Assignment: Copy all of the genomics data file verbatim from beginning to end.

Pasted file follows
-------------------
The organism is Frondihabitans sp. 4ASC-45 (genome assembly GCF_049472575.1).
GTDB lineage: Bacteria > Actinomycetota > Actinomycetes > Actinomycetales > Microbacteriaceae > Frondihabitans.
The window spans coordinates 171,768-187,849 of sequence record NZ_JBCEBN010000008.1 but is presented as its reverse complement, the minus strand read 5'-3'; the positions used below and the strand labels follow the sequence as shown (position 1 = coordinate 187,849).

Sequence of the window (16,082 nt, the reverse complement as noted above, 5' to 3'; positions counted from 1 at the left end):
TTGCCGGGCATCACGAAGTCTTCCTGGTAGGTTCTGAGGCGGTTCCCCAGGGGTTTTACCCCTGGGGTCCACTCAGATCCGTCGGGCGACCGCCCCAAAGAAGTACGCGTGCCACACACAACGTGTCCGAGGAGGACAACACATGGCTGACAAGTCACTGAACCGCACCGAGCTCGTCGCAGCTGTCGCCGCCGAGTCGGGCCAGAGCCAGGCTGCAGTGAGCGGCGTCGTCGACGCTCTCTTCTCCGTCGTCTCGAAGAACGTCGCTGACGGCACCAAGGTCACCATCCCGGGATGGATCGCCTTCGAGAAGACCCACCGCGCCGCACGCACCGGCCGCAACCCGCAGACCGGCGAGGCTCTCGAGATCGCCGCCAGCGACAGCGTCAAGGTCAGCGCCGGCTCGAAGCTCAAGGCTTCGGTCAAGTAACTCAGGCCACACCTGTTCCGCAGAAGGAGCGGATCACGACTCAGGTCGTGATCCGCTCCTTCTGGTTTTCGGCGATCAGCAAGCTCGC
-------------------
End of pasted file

The organism is Frondihabitans sp. 4ASC-45 (genome assembly GCF_049472575.1).
GTDB lineage: Bacteria > Actinomycetota > Actinomycetes > Actinomycetales > Microbacteriaceae > Frondihabitans.
The window spans coordinates 171,768-187,849 of sequence record NZ_JBCEBN010000008.1 but is presented as its reverse complement, the minus strand read 5'-3'; the positions used below and the strand labels follow the sequence as shown (position 1 = coordinate 187,849).

Sequence of the window (16,082 nt, the reverse complement as noted above, 5' to 3'; positions counted from 1 at the left end):
TTGCCGGGCATCACGAAGTCTTCCTGGTAGGTTCTGAGGCGGTTCCCCAGGGGTTTTACCCCTGGGGTCCACTCAGATCCGTCGGGCGACCGCCCCAAAGAAGTACGCGTGCCACACACAACGTGTCCGAGGAGGACAACACATGGCTGACAAGTCACTGAACCGCACCGAGCTCGTCGCAGCTGTCGCCGCCGAGTCGGGCCAGAGCCAGGCTGCAGTGAGCGGCGTCGTCGACGCTCTCTTCTCCGTCGTCTCGAAGAACGTCGCTGACGGCACCAAGGTCACCATCCCGGGATGGATCGCCTTCGAGAAGACCCACCGCGCCGCACGCACCGGCCGCAACCCGCAGACCGGCGAGGCTCTCGAGATCGCCGCCAGCGACAGCGTCAAGGTCAGCGCCGGCTCGAAGCTCAAGGCTTCGGTCAAGTAACTCAGGCCACACCTGTTCCGCAGAAGGAGCGGATCACGACTCAGGTCGTGATCCGCTCCTTCTGGTTTTCGGCGATCAGCAAGCTCGC